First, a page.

Intended for healthcare professionals

Views And Reviews Cut to the Chase

Gabriel Weston: Fresh thinking on bacteria

BMJ 2019; 365 doi: https://doi.org/10.1136/bmj.l1621 (Published 08 April 2019) Cite this as: BMJ 2019;365:l1621
  1. Gabriel Weston, ENT surgeon
  1. Surrey
  1. gabriel.weston{at}nhs.net

The garden is alight with sun. I’ve got the radio on and some seeds in my hand, and I’m ruing the habit of discriminating between good and bad bacteria.

Maybe it’s this moralistic approach to nature that’s stopped me realising what an amazing organism the recently renamed Clostridioides difficile is. After all, doesn’t it seem prurient to take an interest in this bug, which is the biggest cause of nosocomial diarrhoea worldwide and has been slapped with the most severe warning level by the US Centers for Disease Control and Prevention? It’s surely right that, when I flew to the US with the BBC a few years ago to film the gastroenterologist Colleen Kelly using faecal microbiota transplant to vanquish an intractable case of C difficile in a patient,1 we turned our camera on the cure for this devastating infection rather than revelling in its cause.

But, in sneaky solitude, I’ve luxuriated this week in the fascinating world of this bacterium. I love the mistakes and revelations of its history. I’m engaged by the diagnostic dilemmas. I’m in awe of its dynamic ability to produce new strains. And, most of all, I’m gripped by its shapeshifting powers.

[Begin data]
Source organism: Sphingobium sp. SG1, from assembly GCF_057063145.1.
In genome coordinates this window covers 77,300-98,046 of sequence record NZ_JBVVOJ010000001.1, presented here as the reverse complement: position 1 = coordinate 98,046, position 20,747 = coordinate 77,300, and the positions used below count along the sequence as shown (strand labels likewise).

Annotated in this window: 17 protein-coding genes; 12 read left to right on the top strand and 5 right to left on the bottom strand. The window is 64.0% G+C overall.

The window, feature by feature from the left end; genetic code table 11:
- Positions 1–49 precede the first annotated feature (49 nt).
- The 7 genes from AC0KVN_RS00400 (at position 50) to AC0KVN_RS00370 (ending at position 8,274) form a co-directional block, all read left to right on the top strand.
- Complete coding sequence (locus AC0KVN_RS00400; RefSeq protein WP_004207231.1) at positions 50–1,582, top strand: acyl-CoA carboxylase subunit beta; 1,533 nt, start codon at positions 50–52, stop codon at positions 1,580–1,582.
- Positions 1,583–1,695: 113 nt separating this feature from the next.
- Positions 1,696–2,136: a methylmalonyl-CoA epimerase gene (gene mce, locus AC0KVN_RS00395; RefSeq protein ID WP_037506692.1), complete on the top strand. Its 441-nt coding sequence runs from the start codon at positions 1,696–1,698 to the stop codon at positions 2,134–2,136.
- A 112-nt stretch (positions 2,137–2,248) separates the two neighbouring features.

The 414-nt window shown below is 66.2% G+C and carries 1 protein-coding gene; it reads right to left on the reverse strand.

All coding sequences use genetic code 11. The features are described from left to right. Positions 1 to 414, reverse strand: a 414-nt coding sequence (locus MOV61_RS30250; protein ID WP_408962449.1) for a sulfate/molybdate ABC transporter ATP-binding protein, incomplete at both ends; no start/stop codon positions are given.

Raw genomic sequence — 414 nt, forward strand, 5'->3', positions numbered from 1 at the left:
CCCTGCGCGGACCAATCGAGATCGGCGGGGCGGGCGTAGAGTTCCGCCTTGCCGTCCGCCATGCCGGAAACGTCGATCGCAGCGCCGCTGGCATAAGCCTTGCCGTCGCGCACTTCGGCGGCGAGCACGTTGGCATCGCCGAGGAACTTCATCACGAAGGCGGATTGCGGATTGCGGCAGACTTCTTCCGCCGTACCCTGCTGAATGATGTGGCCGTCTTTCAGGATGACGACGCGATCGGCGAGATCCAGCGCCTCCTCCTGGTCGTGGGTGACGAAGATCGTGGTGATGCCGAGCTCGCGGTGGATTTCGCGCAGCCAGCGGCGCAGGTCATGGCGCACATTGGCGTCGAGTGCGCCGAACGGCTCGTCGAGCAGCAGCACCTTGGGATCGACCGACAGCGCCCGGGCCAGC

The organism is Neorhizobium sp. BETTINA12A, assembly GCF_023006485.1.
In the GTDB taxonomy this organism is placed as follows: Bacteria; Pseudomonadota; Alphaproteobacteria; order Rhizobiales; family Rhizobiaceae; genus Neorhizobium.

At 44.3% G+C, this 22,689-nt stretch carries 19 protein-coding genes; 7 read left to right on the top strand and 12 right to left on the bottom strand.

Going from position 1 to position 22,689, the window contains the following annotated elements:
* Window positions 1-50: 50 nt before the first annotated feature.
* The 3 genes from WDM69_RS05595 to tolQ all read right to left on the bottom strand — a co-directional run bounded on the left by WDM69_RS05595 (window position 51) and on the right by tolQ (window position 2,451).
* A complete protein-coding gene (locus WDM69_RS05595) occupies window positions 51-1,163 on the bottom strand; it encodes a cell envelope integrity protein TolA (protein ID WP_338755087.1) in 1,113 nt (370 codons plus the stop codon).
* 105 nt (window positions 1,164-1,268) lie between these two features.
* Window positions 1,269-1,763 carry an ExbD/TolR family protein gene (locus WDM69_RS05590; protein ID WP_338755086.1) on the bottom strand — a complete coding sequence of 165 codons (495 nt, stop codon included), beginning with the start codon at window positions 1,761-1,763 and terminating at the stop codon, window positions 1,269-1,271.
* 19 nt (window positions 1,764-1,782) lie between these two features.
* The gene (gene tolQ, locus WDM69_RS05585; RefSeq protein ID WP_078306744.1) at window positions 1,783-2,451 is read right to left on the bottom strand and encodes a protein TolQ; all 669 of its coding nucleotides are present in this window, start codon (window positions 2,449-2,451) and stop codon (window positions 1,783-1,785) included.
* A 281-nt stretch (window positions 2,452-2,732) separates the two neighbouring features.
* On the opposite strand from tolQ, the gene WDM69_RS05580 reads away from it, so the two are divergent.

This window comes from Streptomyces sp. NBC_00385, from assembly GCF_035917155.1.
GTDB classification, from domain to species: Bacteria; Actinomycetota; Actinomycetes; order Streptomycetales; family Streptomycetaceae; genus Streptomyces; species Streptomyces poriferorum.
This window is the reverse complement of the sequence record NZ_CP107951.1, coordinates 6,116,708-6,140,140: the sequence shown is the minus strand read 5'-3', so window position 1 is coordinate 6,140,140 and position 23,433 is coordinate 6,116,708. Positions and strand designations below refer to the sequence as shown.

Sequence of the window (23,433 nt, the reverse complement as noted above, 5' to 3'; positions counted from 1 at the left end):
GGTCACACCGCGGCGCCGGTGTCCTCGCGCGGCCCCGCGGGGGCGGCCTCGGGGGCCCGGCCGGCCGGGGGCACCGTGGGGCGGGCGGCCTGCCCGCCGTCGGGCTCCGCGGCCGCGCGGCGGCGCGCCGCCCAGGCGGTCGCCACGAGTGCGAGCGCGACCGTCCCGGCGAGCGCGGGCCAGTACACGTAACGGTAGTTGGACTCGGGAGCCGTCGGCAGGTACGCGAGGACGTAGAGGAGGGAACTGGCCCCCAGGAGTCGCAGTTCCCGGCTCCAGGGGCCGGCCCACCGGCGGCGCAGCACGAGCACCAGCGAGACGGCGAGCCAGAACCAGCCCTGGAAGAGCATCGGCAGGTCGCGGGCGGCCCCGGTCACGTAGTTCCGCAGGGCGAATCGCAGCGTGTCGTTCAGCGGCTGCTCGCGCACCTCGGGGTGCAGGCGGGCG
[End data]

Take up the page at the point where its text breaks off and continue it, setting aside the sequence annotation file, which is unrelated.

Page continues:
C difficile needs two guises: a “spore” for transmission and a “vegetative” form for destruction. The spore is like a gobstopper, its arsenal encased in seven different protective shells, inuring it to heat, disinfectants, and radiation. The outermost exosporium even has little projections to help it stick to hospital bedding.

Once swallowed, the dormant spore passes, untouched by the acid onslaught of the stomach, into the small intestine. In a healthy gut it does nothing. But, if antibiotics have sufficiently disrupted the microbiological environment, it’s action stations. A drop in the usual products of bacterial metabolism—for example, the secondary bile salt chenoxycholate—and a rise in precursors, such as the primary bile salt cholate, prompts germination. Once transformed into its vegetative form, C difficile produces more spores, but it also makes toxins that wreak havoc on the large intestine by dissolving its epithelium.

So, I’m marvelling at the presumably infested soil, guarding my shameful C diff zeal, when the physicist Paul Davies comes on the radio and makes me feel a whole lot better. A researcher of everything from Martians to theology, he’s been invited to help solve some of the chewiest conundrums in cancer research. Why a physicist? For one simple reason, he explains: revelations come from curiosity. And doctors have become so bound up with seeing cancer as the enemy, they’re no longer able to bring fresh, wondering eyes to figuring it out.

I like this springtime thinking. I spill a sachet into my hand and start to poke little holes in the ground. Who knows whether I’ll have anything to show for it this year? But I sure as hell won’t grow a single radish if I don’t start by planting these seeds.

Footnotes

  • Competing interests: I have read and understood BMJ policy on declaration of interests and declare that I have no competing interests.

  • Provenance and peer review: Commissioned; not externally peer reviewed.

References

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